What is most dangerous here about Rolling Stone Country‘s assertions is this mindset that either you actively speak out and engage in political discourse, or somehow you are a party to the worst offenses of either Donald Trump or his supporters. In other words, you could have voted for Hillary Clinton, a third party candidate, or not voted at all. Yet if you don’t come out in vehement opposition to Donald Trump as an official stance as part of your pop country celebrity franchise, then you are complicit with racism, homophobia, lies, and environmental destruction. Even though Rolling Stone Country‘s Joseph Hudak at times tries to tell readers that if they disagree, the can feel free to stop reading, he also states, “You either accept that lying is wrong or you do not. You accept that mocking the disabled is wrong or you do not. And you accept that sexual assault is wrong or you do not. There is no middle ground.”
No middle ground, eh? Do you want a Donald Trump re-election? Because that’s how you get a Donald Trump re-election.
Seriously, this “all politics all the time” in every single thing is going to destroy us. You kinda should expect political commentary from Steve Earle or maybe (to a lesser extent) Jason Boland, but why should a George Strait or Randy Rogers be condemned for not going on anti-Donald Trump tirades in studio or on stage, or, fuck, anywhere else for that matter? It is grossly unfair to them as artists and to their fans, and as Americans they don’t deserve to be called out for bigotry they’ve never expressed by Progressive assholes who are all pissy about everyone not falling in line with their agenda.
Speaking of Rolling Stone Country, and I know I’m late on this, what the hell was with their best of 2016 list? Maren Morris’ Hero at No. 1? I know the pickings were slim compared to 2015, but, “Oh, honey, no.”
I say that, but there was some good stuff there, among them the latest albums from the Randy Rogers Band, Sturgill Simpson, and Hayes Carll. But none of those albums really struck me on a level that all the great stuff from 2015 did. Not that they weren’t good — maybe I just need to go listen to them all again a few more times — but the only new albums I got that I liked right off the bat were Robert Earl Keen’s Live Dinner Reunion and William Clark Green’s Live At Gruene Hall.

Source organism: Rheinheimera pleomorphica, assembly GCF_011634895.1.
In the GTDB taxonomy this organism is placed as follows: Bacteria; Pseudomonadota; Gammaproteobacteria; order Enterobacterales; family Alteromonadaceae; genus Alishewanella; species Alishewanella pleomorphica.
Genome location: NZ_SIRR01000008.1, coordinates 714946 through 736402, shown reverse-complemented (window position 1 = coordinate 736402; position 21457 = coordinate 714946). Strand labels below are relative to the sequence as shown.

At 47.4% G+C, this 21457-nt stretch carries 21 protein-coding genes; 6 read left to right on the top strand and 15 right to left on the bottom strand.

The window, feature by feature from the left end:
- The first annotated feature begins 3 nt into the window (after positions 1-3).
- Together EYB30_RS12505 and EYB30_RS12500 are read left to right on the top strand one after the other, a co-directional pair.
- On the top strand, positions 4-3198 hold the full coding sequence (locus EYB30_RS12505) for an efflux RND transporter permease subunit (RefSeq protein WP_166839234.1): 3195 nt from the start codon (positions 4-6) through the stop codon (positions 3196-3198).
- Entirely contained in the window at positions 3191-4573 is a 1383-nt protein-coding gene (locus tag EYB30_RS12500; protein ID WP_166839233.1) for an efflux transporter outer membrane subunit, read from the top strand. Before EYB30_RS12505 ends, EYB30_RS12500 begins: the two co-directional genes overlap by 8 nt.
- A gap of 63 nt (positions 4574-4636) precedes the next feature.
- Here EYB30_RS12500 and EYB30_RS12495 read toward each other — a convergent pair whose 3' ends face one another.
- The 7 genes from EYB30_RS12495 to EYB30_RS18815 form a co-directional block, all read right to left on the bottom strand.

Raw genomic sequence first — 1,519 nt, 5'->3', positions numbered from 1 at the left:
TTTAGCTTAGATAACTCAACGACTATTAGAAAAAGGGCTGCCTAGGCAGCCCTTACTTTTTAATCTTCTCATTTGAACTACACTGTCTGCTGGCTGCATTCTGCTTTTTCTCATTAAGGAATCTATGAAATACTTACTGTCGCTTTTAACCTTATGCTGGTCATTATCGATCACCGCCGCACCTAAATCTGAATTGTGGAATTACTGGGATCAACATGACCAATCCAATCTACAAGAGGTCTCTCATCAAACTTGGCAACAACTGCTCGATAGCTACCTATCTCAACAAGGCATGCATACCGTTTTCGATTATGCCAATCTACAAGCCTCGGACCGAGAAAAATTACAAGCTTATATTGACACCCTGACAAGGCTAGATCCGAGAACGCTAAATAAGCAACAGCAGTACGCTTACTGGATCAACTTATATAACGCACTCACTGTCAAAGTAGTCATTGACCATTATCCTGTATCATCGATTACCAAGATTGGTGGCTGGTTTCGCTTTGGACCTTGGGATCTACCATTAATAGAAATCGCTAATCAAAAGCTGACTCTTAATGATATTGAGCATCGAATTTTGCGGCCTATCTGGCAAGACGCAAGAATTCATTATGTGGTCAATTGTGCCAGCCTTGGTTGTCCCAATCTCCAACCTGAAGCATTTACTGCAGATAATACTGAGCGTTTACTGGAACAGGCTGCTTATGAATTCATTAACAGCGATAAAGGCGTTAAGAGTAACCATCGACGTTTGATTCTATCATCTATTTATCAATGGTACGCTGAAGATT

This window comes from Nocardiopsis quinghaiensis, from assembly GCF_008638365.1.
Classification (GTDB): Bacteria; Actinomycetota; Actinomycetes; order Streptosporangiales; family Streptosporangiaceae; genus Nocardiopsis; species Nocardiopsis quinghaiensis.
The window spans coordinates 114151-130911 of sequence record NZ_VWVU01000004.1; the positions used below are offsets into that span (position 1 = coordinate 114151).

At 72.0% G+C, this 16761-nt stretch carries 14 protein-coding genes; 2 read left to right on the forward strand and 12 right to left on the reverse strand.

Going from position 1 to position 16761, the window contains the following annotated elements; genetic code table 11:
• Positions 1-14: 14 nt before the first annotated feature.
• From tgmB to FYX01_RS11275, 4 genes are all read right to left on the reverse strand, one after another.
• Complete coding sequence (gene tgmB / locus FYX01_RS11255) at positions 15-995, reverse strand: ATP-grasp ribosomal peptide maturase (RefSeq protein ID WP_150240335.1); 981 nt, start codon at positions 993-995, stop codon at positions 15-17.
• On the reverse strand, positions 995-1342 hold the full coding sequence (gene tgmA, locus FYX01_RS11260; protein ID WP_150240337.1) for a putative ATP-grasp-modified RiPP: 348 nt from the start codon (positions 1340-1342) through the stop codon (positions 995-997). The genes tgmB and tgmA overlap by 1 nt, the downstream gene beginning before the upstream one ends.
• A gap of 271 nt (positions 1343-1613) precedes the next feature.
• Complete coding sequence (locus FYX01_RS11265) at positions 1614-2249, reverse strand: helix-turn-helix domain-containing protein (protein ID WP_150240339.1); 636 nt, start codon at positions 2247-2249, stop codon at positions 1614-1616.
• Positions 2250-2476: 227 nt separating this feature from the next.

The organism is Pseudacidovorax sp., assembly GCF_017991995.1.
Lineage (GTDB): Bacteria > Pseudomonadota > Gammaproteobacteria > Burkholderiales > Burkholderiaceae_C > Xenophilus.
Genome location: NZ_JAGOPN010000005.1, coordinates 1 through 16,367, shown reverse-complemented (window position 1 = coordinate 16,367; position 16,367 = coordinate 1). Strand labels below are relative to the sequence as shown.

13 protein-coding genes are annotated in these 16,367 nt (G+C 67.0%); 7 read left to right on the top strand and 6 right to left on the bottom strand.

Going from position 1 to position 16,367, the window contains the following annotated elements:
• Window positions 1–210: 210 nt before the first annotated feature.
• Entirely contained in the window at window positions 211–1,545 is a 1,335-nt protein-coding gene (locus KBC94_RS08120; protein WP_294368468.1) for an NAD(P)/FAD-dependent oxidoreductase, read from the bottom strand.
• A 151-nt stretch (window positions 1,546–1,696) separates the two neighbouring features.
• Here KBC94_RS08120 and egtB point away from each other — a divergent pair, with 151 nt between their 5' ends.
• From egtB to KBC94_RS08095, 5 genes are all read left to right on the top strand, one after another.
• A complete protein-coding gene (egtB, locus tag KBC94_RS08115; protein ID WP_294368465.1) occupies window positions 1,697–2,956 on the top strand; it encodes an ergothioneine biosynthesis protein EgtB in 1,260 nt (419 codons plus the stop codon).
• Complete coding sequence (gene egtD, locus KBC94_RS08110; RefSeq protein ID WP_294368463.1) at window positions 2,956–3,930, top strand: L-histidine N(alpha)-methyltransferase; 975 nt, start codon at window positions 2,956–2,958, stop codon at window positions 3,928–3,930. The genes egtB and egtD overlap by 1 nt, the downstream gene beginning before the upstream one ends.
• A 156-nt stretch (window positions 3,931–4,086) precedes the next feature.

Both of those are great, but if I had to pick a favorite it’d have to be the William Clark Green album, for the extended “Wishing Well” jam all by itself. That song just flat fucking rocks live.
Funny thing about that song: it was off his first album, that I didn’t even know existed for a long time. I had thought for a while that Green’s first album was 2013’s Rose Queen. I really like the original version of it too. “Still Think About You” was surprisingly moving live; it was presented as a tribute to Kent Finlay, the longtime proprietor of the Cheatham Street Warehouse, who died last year. He did leave an indelible mark on Texas music — indeed, all of American music — and Green was one of his last proteges.
But then, there’s something just really magical, that I can’t quite explain, about Joe Ely singing “The Road Goes On Forever.” Maybe it’s the fact that it’s a legendary Texas artist singing a legendary Texas song. Yeaaaaaah, that’s gotta be it.
Live Dinner Reunion was a really pleasant surprise, to be honest. I initially thought that it was just going to be a re-recording of Keen’s 1996 classic No. 2 Live Dinner, which would have been borderline blasphemous; as it turned out, it was a celebration of the 20th anniversary of that album’s release (like N2LD, it was also recorded at Floore’s Country Store), with a bunch of special musical guests, some of them doing duets and some of them singing lead. Good stuff, though it would have been insanely cool to have another Cody Canada version of “Shades of Gray.”
What? Cody Canada recorded that song once already?
Yeah, he did, and it was freaking AWESOME. From 2008’s Undone: A Musicfest Tribute to Robert Earl Keen:
2017 looks pretty good so far, though, with new releases on the way from, among others, Aaron Watson and Deryl Dodd. Really looking forward to that DD disc; it’ll be a celebration of his 20 years in the music, and the track listing on it looks promising indeed.
Seriously, “That’s How I Got to Memphis” with Radney Foster? SHUT UP AND TAKE MY MONEY!